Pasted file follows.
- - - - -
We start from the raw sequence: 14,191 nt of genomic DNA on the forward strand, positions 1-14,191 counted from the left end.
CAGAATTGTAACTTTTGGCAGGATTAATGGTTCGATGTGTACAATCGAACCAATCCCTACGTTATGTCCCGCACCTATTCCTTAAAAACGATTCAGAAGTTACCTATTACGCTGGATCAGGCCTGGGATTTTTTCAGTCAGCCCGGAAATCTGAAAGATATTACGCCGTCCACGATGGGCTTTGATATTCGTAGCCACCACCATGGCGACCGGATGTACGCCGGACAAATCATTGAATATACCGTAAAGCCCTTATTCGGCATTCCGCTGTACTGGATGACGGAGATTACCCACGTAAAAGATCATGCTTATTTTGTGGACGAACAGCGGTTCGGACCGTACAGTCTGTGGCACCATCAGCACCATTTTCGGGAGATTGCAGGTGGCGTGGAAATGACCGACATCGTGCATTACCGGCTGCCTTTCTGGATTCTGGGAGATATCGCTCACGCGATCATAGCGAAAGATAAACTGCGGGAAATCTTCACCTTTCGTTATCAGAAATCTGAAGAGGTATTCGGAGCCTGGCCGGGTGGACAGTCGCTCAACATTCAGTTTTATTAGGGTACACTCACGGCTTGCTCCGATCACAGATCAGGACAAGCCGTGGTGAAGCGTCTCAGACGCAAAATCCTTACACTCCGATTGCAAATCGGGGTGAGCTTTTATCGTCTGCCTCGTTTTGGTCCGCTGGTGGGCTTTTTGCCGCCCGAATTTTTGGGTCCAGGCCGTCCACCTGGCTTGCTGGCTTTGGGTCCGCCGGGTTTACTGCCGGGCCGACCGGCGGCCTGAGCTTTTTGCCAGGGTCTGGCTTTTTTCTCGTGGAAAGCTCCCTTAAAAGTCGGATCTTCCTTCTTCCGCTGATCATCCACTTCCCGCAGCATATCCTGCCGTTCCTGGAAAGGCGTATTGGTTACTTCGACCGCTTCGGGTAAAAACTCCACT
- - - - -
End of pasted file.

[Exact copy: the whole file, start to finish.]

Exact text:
We start from the raw sequence: 14,191 nt of genomic DNA on the forward strand, positions 1-14,191 counted from the left end.
CAGAATTGTAACTTTTGGCAGGATTAATGGTTCGATGTGTACAATCGAACCAATCCCTACGTTATGTCCCGCACCTATTCCTTAAAAACGATTCAGAAGTTACCTATTACGCTGGATCAGGCCTGGGATTTTTTCAGTCAGCCCGGAAATCTGAAAGATATTACGCCGTCCACGATGGGCTTTGATATTCGTAGCCACCACCATGGCGACCGGATGTACGCCGGACAAATCATTGAATATACCGTAAAGCCCTTATTCGGCATTCCGCTGTACTGGATGACGGAGATTACCCACGTAAAAGATCATGCTTATTTTGTGGACGAACAGCGGTTCGGACCGTACAGTCTGTGGCACCATCAGCACCATTTTCGGGAGATTGCAGGTGGCGTGGAAATGACCGACATCGTGCATTACCGGCTGCCTTTCTGGATTCTGGGAGATATCGCTCACGCGATCATAGCGAAAGATAAACTGCGGGAAATCTTCACCTTTCGTTATCAGAAATCTGAAGAGGTATTCGGAGCCTGGCCGGGTGGACAGTCGCTCAACATTCAGTTTTATTAGGGTACACTCACGGCTTGCTCCGATCACAGATCAGGACAAGCCGTGGTGAAGCGTCTCAGACGCAAAATCCTTACACTCCGATTGCAAATCGGGGTGAGCTTTTATCGTCTGCCTCGTTTTGGTCCGCTGGTGGGCTTTTTGCCGCCCGAATTTTTGGGTCCAGGCCGTCCACCTGGCTTGCTGGCTTTGGGTCCGCCGGGTTTACTGCCGGGCCGACCGGCGGCCTGAGCTTTTTGCCAGGGTCTGGCTTTTTTCTCGTGGAAAGCTCCCTTAAAAGTCGGATCTTCCTTCTTCCGCTGATCATCCACTTCCCGCAGCATATCCTGCCGTTCCTGGAAAGGCGTATTGGTTACTTCGACCGCTTCGGGTAAAAACTCCACT